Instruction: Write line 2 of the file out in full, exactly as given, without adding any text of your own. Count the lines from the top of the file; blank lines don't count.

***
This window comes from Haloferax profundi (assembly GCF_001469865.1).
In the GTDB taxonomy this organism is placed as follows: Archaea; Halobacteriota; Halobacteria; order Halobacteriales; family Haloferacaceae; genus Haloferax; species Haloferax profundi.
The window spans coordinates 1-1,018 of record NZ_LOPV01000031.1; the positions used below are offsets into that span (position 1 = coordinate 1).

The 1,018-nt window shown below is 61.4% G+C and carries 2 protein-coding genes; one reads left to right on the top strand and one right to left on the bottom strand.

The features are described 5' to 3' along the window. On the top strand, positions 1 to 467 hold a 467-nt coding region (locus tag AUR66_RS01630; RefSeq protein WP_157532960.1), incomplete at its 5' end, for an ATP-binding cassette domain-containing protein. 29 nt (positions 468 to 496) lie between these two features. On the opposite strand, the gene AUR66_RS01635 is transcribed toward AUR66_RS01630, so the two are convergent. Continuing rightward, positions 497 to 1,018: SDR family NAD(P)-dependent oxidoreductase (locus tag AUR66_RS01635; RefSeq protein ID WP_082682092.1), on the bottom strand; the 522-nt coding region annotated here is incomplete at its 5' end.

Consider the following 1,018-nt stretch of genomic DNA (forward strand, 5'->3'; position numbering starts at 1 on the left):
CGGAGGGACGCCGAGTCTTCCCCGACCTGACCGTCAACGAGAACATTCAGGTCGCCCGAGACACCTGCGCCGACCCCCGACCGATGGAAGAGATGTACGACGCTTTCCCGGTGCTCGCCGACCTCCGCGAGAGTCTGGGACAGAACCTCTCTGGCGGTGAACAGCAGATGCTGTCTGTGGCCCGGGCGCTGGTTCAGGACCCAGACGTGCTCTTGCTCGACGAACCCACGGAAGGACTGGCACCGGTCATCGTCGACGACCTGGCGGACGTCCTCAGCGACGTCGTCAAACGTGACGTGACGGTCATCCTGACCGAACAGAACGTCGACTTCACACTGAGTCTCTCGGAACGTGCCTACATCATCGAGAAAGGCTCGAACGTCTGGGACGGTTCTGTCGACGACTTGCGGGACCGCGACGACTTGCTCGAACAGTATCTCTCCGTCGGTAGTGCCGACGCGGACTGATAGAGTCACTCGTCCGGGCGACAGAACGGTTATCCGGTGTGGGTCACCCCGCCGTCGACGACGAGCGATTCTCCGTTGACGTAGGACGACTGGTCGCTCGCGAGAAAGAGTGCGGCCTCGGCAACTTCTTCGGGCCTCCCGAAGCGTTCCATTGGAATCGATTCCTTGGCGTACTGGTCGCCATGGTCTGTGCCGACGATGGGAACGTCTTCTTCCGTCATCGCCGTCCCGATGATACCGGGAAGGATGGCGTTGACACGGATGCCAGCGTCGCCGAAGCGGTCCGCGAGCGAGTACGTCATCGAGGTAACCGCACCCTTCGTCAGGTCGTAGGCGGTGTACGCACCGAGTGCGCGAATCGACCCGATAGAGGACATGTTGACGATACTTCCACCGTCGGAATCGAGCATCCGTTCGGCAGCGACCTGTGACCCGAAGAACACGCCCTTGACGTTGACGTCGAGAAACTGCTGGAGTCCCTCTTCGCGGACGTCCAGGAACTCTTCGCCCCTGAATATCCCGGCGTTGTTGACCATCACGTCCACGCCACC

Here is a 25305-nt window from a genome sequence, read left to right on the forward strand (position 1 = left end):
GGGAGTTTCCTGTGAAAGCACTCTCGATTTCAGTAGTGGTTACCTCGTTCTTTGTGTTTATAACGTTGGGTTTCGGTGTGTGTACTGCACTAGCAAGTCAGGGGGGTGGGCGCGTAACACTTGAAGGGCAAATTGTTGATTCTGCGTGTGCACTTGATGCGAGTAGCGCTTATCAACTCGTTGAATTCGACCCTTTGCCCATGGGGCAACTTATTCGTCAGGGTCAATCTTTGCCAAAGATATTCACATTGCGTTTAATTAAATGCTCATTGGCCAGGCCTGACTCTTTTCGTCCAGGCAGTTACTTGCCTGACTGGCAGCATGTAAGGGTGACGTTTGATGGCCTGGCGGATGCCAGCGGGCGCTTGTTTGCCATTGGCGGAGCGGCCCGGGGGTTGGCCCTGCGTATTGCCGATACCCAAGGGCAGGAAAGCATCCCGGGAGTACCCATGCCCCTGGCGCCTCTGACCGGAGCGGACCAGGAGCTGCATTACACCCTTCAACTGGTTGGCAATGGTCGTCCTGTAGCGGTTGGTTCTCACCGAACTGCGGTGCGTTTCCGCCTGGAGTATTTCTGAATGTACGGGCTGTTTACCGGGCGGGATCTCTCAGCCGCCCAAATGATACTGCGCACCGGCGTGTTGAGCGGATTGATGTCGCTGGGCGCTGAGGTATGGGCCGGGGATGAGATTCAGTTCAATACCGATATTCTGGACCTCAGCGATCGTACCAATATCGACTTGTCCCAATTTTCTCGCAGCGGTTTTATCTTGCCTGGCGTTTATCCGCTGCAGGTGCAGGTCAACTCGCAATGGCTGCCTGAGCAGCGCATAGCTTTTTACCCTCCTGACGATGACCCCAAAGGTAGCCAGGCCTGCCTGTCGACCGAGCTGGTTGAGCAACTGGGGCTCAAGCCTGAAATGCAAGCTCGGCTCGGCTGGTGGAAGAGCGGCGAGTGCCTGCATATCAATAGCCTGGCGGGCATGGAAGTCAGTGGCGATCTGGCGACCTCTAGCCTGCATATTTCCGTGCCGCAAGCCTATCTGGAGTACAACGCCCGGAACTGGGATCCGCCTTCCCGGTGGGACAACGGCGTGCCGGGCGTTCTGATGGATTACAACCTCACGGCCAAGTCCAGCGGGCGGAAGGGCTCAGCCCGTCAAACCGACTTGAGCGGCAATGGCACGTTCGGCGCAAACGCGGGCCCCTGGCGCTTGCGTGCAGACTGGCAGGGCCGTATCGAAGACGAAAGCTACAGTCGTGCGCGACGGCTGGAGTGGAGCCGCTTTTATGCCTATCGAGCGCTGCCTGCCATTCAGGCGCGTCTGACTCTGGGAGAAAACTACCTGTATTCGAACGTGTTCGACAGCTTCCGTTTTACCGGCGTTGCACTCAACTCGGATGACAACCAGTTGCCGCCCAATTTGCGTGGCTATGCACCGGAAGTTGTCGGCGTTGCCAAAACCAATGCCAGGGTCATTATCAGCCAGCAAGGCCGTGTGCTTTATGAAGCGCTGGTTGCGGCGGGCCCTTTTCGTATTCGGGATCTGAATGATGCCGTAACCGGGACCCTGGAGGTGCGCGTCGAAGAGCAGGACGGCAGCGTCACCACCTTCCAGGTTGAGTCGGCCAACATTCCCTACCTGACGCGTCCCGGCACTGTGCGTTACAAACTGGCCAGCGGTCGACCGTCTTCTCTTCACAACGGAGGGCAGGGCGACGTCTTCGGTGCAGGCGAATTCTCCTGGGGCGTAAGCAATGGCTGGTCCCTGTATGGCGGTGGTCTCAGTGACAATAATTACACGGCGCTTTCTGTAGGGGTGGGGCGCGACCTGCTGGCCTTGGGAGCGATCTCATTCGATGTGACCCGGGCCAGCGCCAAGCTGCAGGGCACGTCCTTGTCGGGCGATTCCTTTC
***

In the GTDB taxonomy this organism is placed as follows: Archaea; Halobacteriota; Halobacteria; order Halobacteriales; family Haloferacaceae; genus Haloferax; species Haloferax profundi.